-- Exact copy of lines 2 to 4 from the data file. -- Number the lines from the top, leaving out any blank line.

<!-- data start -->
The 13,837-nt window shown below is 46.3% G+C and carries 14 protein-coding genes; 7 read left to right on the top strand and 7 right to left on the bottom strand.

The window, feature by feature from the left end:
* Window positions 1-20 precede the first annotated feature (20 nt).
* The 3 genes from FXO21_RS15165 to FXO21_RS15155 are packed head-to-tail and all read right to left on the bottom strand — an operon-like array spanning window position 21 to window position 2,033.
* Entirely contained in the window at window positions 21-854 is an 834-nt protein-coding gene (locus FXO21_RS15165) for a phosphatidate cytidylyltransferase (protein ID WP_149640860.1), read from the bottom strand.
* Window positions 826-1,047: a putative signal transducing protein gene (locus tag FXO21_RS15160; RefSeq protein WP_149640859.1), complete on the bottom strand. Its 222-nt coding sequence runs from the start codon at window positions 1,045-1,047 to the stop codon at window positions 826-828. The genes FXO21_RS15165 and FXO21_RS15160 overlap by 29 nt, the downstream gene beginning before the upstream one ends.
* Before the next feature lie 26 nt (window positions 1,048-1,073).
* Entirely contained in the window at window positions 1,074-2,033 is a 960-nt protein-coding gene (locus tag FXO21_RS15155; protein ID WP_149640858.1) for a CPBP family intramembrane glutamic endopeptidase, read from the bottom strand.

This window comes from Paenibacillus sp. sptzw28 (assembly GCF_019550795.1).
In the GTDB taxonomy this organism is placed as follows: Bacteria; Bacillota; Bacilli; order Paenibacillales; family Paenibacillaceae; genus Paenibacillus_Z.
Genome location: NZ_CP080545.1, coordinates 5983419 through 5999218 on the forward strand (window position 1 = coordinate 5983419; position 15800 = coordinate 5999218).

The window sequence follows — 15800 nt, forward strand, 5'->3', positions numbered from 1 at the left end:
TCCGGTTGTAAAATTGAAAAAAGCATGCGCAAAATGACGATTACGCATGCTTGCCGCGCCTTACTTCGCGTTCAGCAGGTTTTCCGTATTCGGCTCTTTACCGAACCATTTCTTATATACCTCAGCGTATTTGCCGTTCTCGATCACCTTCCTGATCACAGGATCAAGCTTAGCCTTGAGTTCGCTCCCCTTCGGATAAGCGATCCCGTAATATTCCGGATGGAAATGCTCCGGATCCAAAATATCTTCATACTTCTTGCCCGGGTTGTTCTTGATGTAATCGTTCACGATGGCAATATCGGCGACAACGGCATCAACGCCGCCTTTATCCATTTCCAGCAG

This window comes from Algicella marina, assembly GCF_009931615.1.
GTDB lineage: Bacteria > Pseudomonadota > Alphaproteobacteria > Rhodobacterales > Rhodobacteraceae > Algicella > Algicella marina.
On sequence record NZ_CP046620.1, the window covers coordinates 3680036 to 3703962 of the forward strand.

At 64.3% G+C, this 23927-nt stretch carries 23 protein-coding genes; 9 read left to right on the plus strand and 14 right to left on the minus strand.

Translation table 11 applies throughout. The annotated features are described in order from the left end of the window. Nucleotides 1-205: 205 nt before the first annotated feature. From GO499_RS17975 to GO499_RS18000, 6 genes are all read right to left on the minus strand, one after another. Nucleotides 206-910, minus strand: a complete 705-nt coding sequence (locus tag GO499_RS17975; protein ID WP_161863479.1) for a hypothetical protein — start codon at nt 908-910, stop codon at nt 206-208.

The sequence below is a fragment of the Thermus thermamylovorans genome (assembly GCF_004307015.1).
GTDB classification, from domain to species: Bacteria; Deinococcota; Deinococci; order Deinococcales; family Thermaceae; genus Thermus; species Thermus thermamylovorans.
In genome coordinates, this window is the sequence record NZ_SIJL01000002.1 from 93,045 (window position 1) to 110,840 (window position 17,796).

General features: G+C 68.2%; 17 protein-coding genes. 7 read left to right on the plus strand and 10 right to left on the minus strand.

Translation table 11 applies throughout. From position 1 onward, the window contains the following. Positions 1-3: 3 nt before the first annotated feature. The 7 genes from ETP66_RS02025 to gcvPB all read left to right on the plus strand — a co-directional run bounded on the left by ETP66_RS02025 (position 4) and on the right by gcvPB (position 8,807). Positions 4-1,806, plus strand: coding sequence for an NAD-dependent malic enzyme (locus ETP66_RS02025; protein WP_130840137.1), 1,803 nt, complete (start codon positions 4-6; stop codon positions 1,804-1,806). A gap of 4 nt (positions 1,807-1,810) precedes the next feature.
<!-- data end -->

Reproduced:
The window, feature by feature from the left end:
* Window positions 1-20 precede the first annotated feature (20 nt).
* The 3 genes from FXO21_RS15165 to FXO21_RS15155 are packed head-to-tail and all read right to left on the bottom strand — an operon-like array spanning window position 21 to window position 2,033.